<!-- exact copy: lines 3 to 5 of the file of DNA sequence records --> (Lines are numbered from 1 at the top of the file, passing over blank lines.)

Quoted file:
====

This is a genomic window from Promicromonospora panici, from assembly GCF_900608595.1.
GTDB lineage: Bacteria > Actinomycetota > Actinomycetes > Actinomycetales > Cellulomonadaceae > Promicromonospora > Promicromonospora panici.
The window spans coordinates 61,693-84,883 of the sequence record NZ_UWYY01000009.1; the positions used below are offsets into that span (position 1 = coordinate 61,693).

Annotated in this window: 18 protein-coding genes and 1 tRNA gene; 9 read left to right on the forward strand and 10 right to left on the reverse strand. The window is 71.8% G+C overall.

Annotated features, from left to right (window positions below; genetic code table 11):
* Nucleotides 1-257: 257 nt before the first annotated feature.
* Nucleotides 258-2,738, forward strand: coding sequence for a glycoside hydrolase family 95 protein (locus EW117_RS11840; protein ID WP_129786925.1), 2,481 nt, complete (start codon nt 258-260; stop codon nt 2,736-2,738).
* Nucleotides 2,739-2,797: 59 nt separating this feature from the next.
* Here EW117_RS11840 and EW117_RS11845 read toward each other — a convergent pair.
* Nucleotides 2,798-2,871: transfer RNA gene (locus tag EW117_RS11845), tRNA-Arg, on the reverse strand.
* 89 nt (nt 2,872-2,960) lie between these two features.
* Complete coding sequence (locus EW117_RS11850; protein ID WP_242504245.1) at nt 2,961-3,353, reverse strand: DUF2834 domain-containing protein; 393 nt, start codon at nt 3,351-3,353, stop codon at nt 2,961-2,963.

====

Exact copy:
The window spans coordinates 61,693-84,883 of the sequence record NZ_UWYY01000009.1; the positions used below are offsets into that span (position 1 = coordinate 61,693).

Annotated in this window: 18 protein-coding genes and 1 tRNA gene; 9 read left to right on the forward strand and 10 right to left on the reverse strand. The window is 71.8% G+C overall.

Annotated features, from left to right (window positions below; genetic code table 11):